It’s not uncommon to experience knee pain when walking, particularly if you are starting to increase the level of physical activity you are doing. There are several reasons why you might find yourself experiencing knee pain and identifying the type and cause of your injury will be key to treating it.
What are the symptoms of knee pain?
Is your knee in pain whilst walking? The symptoms you might experience from knee pain can vary depending on the injury. Here are some of the most common knee injuries or problems and the symptoms associated with them:
Sprained knees are a common injury, particularly in runners, but can also occur as a result of walking and other sports and activities that bear weight on the knees. A sprain occurs when one or more of the ligaments within the knee gets stretched or torn, causing pain, and making it difficult to walk in some cases. Exercising without warming up adequately and sudden bends and twists can all cause sprains.
Symptoms of a sprained knee:
Sprains can vary in severity from mild to severe. Symptoms of a mild sprain may include mild swelling, pain, and bruising, whereas a severe sprain may cause instability in the knee join or even inability to put weight on the knee. If you are experiencing severe pain, swelling or are unable to walk on your knee you should make sure to speak to your doctor.
Although the name might suggest that this is a knee injury you only get from running, runner’s knee can also be caused by any exercise or activity that outs repeated strain on the knee – including walking! Overuse of the joint and inadequate stretching are both causes of runner’s knee that could come as a result of walking.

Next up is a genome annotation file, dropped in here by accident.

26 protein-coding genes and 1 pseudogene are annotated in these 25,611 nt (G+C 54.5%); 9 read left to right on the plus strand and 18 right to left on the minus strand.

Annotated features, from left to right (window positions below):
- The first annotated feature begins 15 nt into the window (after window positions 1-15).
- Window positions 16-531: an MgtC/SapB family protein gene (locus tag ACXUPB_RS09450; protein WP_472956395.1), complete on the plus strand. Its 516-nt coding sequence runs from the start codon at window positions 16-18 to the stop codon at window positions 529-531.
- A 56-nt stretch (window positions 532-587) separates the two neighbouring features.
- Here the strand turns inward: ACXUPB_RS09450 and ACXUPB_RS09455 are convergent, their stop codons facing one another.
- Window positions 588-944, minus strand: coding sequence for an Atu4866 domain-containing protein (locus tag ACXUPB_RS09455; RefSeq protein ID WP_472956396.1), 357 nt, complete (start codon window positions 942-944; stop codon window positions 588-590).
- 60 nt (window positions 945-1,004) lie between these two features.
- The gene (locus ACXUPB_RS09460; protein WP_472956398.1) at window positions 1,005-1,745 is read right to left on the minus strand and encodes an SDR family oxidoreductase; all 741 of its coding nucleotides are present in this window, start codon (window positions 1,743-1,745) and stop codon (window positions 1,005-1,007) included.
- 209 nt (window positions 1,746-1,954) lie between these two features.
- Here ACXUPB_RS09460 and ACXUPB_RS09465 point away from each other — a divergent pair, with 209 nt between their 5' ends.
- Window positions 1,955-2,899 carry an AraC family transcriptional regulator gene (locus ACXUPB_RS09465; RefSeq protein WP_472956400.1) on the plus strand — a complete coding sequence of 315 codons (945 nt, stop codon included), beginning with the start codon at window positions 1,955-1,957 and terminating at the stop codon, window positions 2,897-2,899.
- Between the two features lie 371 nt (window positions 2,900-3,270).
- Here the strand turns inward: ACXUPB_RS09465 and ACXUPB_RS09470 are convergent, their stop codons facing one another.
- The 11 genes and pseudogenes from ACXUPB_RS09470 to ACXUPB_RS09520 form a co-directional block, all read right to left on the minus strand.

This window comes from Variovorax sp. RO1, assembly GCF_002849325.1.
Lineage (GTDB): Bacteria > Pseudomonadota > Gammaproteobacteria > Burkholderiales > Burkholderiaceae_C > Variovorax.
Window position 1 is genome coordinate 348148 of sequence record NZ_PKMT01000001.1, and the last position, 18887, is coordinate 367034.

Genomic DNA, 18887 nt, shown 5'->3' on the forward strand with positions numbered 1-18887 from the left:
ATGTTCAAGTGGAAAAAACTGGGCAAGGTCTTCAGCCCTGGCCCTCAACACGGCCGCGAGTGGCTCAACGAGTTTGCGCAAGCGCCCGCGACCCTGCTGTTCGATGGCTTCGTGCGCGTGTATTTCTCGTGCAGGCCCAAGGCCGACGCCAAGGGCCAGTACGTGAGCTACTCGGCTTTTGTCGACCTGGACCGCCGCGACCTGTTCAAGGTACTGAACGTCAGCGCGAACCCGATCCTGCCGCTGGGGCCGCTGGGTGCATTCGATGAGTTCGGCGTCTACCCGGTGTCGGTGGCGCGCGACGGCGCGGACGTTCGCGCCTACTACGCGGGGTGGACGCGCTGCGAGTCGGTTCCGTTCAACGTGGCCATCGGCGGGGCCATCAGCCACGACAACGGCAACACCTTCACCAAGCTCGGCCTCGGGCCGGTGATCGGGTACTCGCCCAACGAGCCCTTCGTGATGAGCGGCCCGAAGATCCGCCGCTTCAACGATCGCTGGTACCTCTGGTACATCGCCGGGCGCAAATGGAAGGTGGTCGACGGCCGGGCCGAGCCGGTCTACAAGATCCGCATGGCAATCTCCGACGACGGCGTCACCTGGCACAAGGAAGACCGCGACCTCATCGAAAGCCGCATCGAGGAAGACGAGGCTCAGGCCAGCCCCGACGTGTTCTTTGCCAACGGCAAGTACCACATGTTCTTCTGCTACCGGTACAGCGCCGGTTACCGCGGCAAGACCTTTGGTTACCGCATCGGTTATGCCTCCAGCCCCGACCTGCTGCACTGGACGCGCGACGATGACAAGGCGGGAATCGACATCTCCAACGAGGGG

Symptoms of runner’s knee:
The main symptom of runner’s knee is a dull ache around or behind the kneecap, where it meets the lower part of your femur. The pain tends to be worse when walking, bending, or moving the knee after sitting for long periods.
Another cause for knee pain when you walk could be a stress fracture in your kneecap. A fracture can range from a small crack in the bone to a total break, and tends to be caused by an overload of pressure or force on the bone. A fracture from walking could be the result of tripping on uneven terrain, or bearing too much weight on the knees for a prolonged period.
Symptoms of a fractured knee:
If you have a knee fracture, you’re likely to experience one or more of the following symptoms – pain, swelling, bruising, difficulty straightening your leg and difficulty or inability to walk. Fractures can cause serious issues if not allowed to heal properly so if you think you may have fractured your knee, you should see your doctor immediately so they can perform an x-ray and properly diagnose your condition.
How to treat knee pain
If you are experiencing mild knee pain when walking or as a result of walking, you will likely be able to treat it at home using the RICE method. RICE stands for rest, ice, compression, and elevation.
For the first step, rest, you should rest your knee and avoid walking and any other strenuous activity for at least a couple of days. Step 2, ice, helps to reduce pain and swelling. You should gently press an ice pack or a bag of frozen peas against your knee for 15 minutes every couple of hours in the first instance of your knee pain occurring. Step 3, compression, will also help to reduce swelling by wrapping your knee snugly (but not too tightly) in bandage. Finally, try to keep the knee raised above your chest to further reduce swelling and throbbing pain.
For severe knee pain, especially where you are unable to put weight on your knee or walk, this could be the sign of a serious injury and you should contact your doctor to get a diagnosis as soon as possible.
Exercises to help with knee pain
Exercises can help to alleviate and avoid problems with knee pain. Doing lower body stretches to warm up before walking or doing other exercise that impacts your knees will help with improving your range of motion and flexibility. Heel, calf and hamstring stretches are all good exercises to help with knee pain.
Strengthening exercises that help build the muscle around your knee will also help to take the strain off the joint. Exercises such as calf raises, squats and hamstring curls are all beneficial for this.